My two most challenging cases – Priscilla Kuye

My two most challenging cases – Priscilla Kuye

SHARE

The first female President of the Nigerian Bar Association, between 1991 and 1992, Chief (Mrs.) Priscilla Kuye, is well known for her dedication to duty in the law profession.

She has also contributed to the growth of the the Nigerian Bar Association, while in office as its number one citizen and at various stages. Kuye was also a former Vice President of the Nigerian-American Chamber of Commerce; past President of Nigerian-American Chamber of Commerce, and the first regional Vice President of the International Federation of Women Lawyers for Africa in Nigeria between 1979 and 1981.

She is also a member of the Body of Benchers and past Chairman, Human Rights Committee of the NBA. On the international scene, she was elected Vice President of the Commonwealth Lawyers Association in 1993.

She is the Head of Chambers of Priscilla O. Kuye and Company, her own law firm, established since 1970. The 76-year-old legal practitioner, who told The Point that she preferred the Bar to the Bench, expressed her disappointment at the low level of youth enrolment in schools and the high rate of unemployed graduates in the country.

There was a time I was offered a seat in the Court of Appeal, but I rejected it. I was offered in 1992, but I did not accept it, because I enjoyed being a legal practitioner

She said, “The youth must be educated and after they would have finished and graduated, there must be work for them. There is a high rate of unemployment now with a lot of graduates roaming the streets without work. “In the Constitution, it is stated that Nigerians should be educated, with at least free primary education.”

The legal practitioner urged today’s leaders not be selfish in the discharge of their constitutional roles. To her, “Leaders must work for the common good; they must forget themselves and work for Nigerians, to improve our standard of living, and to reduce our poverty. “They must make sure that each child goes to school, because knowledge is power and without education, you cannot have knowledge, you can’t have the power.”

She said that, being a legal practitioner was her preference to sitting on the Bench, that is, being a judge. Turning her focus to other spheres of the economy, Kuye fumed at the rot in most sectors of the economy. She noted that if services in the sectors were improved, Nigerians would enjoy a new lease of life.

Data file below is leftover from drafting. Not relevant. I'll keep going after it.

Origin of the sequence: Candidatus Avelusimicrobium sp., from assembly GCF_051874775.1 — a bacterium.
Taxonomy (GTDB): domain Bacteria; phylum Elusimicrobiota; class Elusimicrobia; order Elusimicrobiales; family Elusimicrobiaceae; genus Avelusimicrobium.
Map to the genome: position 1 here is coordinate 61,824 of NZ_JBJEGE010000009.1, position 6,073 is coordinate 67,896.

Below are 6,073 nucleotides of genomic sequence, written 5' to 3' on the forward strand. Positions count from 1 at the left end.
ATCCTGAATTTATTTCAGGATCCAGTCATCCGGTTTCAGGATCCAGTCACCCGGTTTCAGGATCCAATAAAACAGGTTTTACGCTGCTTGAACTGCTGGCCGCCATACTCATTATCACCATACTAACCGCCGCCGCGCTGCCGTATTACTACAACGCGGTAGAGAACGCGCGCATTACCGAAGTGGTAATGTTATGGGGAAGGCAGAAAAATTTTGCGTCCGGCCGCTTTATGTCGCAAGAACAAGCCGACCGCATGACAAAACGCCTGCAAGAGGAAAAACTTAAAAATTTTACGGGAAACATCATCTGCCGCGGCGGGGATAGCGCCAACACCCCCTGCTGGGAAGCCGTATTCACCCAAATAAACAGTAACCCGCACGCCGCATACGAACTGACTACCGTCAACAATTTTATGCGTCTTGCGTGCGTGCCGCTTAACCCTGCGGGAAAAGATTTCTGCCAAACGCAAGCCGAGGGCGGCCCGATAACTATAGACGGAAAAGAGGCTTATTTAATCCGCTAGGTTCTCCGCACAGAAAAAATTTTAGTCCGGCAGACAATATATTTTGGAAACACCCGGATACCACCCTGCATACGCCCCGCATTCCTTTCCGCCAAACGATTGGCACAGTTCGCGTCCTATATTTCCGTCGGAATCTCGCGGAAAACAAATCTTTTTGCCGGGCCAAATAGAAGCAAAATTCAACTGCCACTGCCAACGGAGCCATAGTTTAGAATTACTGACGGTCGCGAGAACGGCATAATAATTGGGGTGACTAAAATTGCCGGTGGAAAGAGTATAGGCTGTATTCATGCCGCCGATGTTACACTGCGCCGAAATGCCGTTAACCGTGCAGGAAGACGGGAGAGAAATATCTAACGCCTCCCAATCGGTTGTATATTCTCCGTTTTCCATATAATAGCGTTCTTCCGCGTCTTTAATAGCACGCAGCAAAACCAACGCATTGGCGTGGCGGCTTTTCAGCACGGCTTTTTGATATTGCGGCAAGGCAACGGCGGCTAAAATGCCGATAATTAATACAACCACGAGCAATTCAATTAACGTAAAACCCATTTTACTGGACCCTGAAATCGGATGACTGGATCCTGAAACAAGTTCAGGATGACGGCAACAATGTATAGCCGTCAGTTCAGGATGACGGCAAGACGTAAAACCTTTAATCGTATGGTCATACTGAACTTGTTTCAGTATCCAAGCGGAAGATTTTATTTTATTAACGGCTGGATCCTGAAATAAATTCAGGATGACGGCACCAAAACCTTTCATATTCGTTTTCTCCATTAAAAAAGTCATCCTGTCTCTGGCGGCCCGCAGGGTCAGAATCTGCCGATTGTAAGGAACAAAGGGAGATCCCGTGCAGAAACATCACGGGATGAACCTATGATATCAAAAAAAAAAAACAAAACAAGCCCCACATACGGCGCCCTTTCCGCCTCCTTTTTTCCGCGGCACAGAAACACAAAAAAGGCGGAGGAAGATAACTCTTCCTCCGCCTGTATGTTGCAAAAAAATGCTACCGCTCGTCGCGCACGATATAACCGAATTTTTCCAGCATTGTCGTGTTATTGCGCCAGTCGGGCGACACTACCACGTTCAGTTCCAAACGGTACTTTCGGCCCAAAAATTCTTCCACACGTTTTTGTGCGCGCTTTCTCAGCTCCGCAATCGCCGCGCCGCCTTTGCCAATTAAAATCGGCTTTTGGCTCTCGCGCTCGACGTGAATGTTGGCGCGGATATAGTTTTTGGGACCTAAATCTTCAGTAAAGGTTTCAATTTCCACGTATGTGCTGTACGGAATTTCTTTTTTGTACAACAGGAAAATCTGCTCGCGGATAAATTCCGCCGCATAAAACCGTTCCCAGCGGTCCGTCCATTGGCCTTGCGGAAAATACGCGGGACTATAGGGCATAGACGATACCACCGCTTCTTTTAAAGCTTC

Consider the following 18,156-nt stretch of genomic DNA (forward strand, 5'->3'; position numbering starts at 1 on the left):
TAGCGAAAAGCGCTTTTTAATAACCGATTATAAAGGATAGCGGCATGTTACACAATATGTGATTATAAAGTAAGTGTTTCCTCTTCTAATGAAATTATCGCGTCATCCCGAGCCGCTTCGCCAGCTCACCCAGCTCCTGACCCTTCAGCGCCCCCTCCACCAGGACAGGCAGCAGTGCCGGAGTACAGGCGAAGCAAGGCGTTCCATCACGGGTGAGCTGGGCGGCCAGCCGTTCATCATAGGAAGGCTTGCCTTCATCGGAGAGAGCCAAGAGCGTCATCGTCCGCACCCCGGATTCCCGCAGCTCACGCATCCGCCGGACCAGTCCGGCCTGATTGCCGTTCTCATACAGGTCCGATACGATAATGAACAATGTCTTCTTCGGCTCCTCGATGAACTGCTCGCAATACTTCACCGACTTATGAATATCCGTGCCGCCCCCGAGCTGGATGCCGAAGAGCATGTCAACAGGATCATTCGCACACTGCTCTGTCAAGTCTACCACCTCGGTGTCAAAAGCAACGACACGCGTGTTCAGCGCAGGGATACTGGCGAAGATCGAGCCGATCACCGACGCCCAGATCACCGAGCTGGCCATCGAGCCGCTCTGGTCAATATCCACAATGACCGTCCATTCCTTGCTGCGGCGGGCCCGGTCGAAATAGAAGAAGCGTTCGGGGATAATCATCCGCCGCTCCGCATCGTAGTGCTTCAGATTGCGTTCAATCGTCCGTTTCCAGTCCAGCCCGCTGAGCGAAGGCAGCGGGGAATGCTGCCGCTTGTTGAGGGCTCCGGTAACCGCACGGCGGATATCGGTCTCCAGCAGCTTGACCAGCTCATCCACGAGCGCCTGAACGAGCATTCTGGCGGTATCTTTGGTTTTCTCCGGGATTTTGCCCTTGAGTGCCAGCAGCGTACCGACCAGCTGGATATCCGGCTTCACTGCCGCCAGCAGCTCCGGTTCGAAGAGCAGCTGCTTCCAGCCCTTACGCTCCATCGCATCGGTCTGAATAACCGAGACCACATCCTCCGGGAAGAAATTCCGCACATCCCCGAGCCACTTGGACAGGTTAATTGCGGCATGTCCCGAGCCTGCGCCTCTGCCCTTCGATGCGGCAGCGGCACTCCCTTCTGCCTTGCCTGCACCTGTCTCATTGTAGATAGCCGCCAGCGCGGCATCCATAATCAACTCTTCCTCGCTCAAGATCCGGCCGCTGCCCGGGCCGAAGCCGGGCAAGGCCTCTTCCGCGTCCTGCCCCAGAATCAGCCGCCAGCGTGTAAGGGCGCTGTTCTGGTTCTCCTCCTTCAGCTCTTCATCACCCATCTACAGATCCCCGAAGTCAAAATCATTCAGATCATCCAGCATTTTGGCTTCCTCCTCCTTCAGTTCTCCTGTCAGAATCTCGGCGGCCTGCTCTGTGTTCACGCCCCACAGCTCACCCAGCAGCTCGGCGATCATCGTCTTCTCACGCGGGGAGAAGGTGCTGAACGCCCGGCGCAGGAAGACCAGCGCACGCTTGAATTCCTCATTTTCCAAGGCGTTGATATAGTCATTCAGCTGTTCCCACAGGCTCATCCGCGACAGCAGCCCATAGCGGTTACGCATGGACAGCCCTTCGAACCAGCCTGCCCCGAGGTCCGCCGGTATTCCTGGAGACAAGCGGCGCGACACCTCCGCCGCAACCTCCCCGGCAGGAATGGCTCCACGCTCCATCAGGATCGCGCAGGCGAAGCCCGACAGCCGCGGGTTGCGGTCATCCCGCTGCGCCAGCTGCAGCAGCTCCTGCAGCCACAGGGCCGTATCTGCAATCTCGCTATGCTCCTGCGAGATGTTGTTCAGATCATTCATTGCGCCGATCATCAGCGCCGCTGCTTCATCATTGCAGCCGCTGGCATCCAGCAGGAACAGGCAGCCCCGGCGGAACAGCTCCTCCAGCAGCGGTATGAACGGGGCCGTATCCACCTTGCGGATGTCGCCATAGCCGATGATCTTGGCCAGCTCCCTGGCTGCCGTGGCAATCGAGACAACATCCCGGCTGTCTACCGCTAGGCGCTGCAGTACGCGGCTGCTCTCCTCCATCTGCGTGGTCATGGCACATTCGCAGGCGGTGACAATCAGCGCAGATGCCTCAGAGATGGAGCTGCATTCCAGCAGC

She added, “Good health, cheap food, cheap housing and, most importantly, constant supply of electricity should be provided by government; if we have constant supply of electricity, poverty will reduce.

“The hair dresser, for instance, will have electricity to do her work, and the standard of living of all other small and medium scale entrepreneurs will improve.” She revealed to The Point that the most challenging cases she had ever handled were the ones between the late Dr. Tai Solarin and Anthony Cardinal Okogie and that of a widow, who her late husband’s relatives wanted to deny the right to her husband’s property.

She narrated, “There was a time Solarin sued Okogie for libel before a Lagos High Court. I was Okogie’s lawyer; at that time, he was an Archbishop. “ Late Chief G . O . K Ajayi, SAN, was the counsel to Solarin, but I won the case, the case was dismissed.” She said that after the suit was dismissed, they promised to appeal, but they have not done so till today. She also disclosed the other case she would not forget easily, saying, “You know there is a tradition in some parts of Edo State that when the husband dies, his wife is not entitled to any of his property.

“The woman came to me; she asked for my help, saying that the family of her late husband wanted to take everything her husband owned from her.

“I took the case to court and won the matter at the High Court, but the family appealed. I still won the case at the Court of Appeal.”

The legal luminary said that she prefers to practise as a lawyer than to be a member of the bench (judge).

“There was a time I was offered a seat in the Court of Appeal, but I rejected it. I was offered in 1992, but I did not accept it, because I enjoyed being a legal practitioner,” she revealed.

NO COMMENTS